Edward Zwick’s latest film about segregation (though don’t they all seem to be about it in one way or another?) is as powerful a film as he’s ever created. With vengeful and angered energy, Defiance is a fast-paced co-war/co-drama World War II piece.
With most of Zwick’s films, the major issues lay within the text; he tries to force compassion rather than allowing the breathing room needed to actually comprehend the tragedies and sympathize accordingly. However, this is somewhat different than the rest of his filmography. This is due in whole to the fact it’s about antisemitism – every film about antisemitism always has that startling affect on viewers because we know it’s realistic, and therefore emotionally troubling.
Defiance – like many revenge thrillers – is about a man, Tuvia Bielski (Daniel Craig) and his brothers, Zus (Liev Schrieber) and Asael (Jamie Bell) taking the law into his own hands after their father was murdered. Of course, it isn’t as simple as most revenge plots, due to that minor German invasion problem. However, once the revenge plot unfolds there is a much more life affirming approach to the film. Defiance is all about getting revenge on those who’ve scorned you and those you love, but Tuvia says it best “Our revenge is living”. For those going in hoping for a non-stop war-against-the-Nazi’s slugfest, you will be sorely disappointed. However, if you expect a very tense, humanistic portrayal of people that were sought after as animals, then prepare yourself for a great film that should fulfill, if not, surpass your expectations.
Starting off as a mafia film would, but continuing, only to becoming a snowballing effect with a scared community isn’t an easy transition, but it fleshes out in an appropriate, but too frantic a way to ever grasp completely… until it becomes overwhelming. A flaw and a success; both somewhat vapid and somewhat beautiful – it reaches both ends of a spectrum one would hope no film would mount.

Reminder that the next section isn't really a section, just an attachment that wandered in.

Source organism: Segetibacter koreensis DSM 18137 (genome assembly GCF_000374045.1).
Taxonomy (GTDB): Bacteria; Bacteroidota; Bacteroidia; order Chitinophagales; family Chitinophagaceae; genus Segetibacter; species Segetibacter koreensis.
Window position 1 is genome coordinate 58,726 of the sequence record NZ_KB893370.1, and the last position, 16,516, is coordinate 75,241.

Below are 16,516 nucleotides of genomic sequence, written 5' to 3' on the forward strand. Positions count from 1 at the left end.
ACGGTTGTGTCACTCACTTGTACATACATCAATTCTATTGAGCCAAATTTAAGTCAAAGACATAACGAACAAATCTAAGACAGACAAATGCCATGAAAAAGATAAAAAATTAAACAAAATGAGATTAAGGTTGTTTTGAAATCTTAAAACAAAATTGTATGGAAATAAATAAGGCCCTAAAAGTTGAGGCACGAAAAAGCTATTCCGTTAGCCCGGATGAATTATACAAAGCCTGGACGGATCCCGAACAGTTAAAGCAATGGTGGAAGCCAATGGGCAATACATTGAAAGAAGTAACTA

As a communal piece, it flourishes with the limited capacity the film allowed. It’s brief and wondrous – especially the way many of the sequences are shot. Marriage ceremonies, housing creating and friendship all develop attractively, but the flaws are plentiful.
It’s apparent that Zwick’s direction was more focused on the revenge aspect rather than the harmonic community, even though he does attempt to give it its own plot, his passion was very obviously on the aggressive side of the film. If he’d expanded the film to a three-hour running time (using the additional time to explore the foundations of what made the community a community and such), Defiance could’ve had it all.
There was a lot of early buzz on Liev Schrieber’s performance for the supporting category this year. Unfortunately for him, the early love never developed into something substantial. Nevertheless, he still dominates the film and is mesmerizing in his role. For the majority of the film he is a co-lead with Daniel Craig, but the film takes a turn and there is much less of him than one would want. He plays Zus, the passionate brother that takes matters into his own hands in the most literal way. A very difficult performance that Liev nails to the T and that I admire on many levels.
The other roles with substantial screen time are Tuvia and Asael, Zus’ brothers. Though Tuvia is the sole lead, Daniel Craig’s interpretation of the pertinent Tuvia is a minor headache. His Bulgarian accent isn’t focused and distracts from the subtle prowess of his performance. Craig’s emotions are focused, but they deteriorate in little areas. Unlike Jamie Bell, who appears to get stronger with every passing scene. His character develops the most out of everyone, but due to lack of balanced writing, most of it is done off screen. Perhaps the supporting performance of the year that will go completely unnoticed, but Bell’s performance is quite glaring.
On the whole, the three performances balance each other out enthusiastically, if not in an uncreative way. Zus is the strong one; Asael is the compassionate one; Tuvia is the blend. Unfortunately, bare characterization takes its toll on the film in retrospect.
All in all, Defiance is a strong film on all fronts, but would have benefited vastly from more disciplined writing and direction. ***½/****